A kindred spirit to Hildegard was Elizabeth of Schoenau, who died 1165 at the age of thirty-six.740 She was an inmate of the convent of Schoenau, not far from Bingen, and also had visions which were connected with epileptic conditions. In her visions she saw Stephen, Laurentius, and many of the other saints. In the midst of them usually stood "the virgin of virgins, the most glorious mother of God, Mary."741 When she saw St. Benedict, he was in the midst of his monkish host, monachalis turba. Elizabeth represented herself as being "rapt out of the body into an ecstasy."742 In the interest of purity of life she did not shrink from rebuking even the archbishop of Treves and from pronouncing the Apostolic chair possessed with pride and filled with iniquity and impiety. On one occasion she saw Christ sitting at the judgment with Pilate, Judas, and those who crucified him on his left hand and also, alas! a great company of men and women whom she recognized as being of her order.743 Hildegard and Elizabeth have a place in the annals of German mysticism.
Joachim of Flore,744 d. 1202, the monastic prophet of Southern Europe, exercised a wide influence by his writings, especially through the adoption of his views by the Spiritual wing of the Franciscan order. He was first abbot of the Cistercian convent of Corazza in Calabria, and then became the founder and abbot of St. John in Flore. Into this convent he introduced a stricter rule than the rule of the Cistercians. It became the centre of a new order which was sanctioned by Coelestin III., 1196.
Joachim enjoyed the reputation of a prophet during his lifetime.745 He had the esteem of Henry VI., and was encouraged in his exegetical studies by Lucius III. and other popes. After his death his views became the subject of conciliar and papal examination. The Fourth Lateran condemned his treatment of the Trinity as defined by Peter the Lombard. Peter had declared that the Father, Son, and Holy Spirit constitute a certain supreme essence, quaedam summa res, and this, according to Joachim, involved a substitution of a quaternity for the Trinity. Those who adopted Joachim’s view were condemned as heretics, but Joachim and the convent of Flore were distinctly excepted from condemnation.746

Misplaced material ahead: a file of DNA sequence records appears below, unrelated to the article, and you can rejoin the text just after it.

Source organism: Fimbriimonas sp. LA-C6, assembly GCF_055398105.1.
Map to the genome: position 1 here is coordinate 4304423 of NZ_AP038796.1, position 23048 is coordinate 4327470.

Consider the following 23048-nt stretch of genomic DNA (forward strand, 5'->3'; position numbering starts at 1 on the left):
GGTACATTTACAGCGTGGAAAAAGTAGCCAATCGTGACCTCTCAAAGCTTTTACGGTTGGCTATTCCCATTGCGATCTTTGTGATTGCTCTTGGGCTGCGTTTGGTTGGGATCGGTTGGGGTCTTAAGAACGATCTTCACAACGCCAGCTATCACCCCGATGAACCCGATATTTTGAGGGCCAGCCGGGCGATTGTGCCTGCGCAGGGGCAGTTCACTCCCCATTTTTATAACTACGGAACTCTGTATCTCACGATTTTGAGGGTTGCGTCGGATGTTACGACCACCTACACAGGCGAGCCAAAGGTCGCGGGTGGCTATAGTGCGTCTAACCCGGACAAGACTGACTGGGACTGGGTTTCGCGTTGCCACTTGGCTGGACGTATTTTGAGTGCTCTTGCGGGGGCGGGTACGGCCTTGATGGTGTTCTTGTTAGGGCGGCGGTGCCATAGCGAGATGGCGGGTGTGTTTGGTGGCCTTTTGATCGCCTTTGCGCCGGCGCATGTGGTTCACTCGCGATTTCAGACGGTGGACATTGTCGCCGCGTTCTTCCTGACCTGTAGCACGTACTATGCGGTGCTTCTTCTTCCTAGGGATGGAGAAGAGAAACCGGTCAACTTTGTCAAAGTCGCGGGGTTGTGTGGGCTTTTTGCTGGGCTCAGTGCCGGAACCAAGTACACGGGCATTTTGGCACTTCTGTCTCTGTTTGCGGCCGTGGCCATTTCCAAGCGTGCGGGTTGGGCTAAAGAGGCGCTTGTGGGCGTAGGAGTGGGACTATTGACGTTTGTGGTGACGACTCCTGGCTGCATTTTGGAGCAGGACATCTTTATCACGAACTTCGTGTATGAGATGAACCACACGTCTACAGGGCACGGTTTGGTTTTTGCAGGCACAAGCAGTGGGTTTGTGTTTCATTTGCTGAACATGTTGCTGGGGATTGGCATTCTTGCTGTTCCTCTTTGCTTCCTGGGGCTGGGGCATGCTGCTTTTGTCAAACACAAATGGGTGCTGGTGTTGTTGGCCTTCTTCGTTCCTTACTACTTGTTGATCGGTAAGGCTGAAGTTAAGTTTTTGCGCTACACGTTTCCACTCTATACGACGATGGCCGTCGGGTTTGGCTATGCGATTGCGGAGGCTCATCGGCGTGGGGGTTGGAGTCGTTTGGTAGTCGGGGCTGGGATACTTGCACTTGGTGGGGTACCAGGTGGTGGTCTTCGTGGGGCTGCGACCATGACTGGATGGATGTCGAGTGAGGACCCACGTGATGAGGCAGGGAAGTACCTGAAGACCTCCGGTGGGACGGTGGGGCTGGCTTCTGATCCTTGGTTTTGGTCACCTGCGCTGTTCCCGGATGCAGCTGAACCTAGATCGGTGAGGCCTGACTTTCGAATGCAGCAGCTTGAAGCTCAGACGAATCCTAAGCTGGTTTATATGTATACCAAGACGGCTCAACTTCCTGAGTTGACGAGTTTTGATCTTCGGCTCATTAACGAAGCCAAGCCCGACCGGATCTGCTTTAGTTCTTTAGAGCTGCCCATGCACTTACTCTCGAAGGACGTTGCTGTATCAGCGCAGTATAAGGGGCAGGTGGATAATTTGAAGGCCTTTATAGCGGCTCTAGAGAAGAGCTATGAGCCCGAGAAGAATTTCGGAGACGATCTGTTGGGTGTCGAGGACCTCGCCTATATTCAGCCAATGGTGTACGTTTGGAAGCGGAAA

Joachim’s views on the doctrine of the Trinity are of slight importance. The abbot has a place in history by his theory of historical development and his eschatology. His opinions are set forth in three writings of whose genuineness there is no question, an exposition of the Psalms, an exposition of the Apocalypse, and a Concord of the Old and New Testaments.747
Interwoven with his prophecies is Joachim’s theory of historical development. There are three ages in history. The Old Testament age has its time of beginning and bloom. So has that of the New Testament. But a third age is to follow. The basis for this theory of three periods is found in a comparison of the Old and New Testaments, a comparison which reveals a parallelism between the leading periods of the history of Israel and the periods of Christian history. This parallelism was disclosed to Joachim on an Easter night, and made as clear as day.
The first of the three ages was the age of the Father, the second the age of the Son, of the Gospel, and the sacraments, the third, the age of the Holy Spirit which was yet to come. The three were represented by Peter, Paul, and John. The first was an age of law, the second of grace, the third of more grace. The first was characterized by fear, the second by faith, the third was to be marked by charity. The first was the age of servants, the second of freedmen, the third of friends. The first brought forth water, the second wine, the third was to bring forth oil. The first was as the light of the stars, the second of the dawn, the third of the perfect day. The first was the age of the married, and corresponded to the flesh; the second of priests, with the elements of the flesh and the Spirit mixed; the third of monks, and was to be wholly spiritual. Each of these ages had a beginning, a maturity, and an end.748 The first began with Adam, and entered upon its maturity with Abraham. The second began in the days of Elijah, and entered upon its maturity with Christ. The third began in the days of St. Benedict in the sixth century. Its maturity had already begun in the days of Joachim himself. The consummation was to begin in 1260.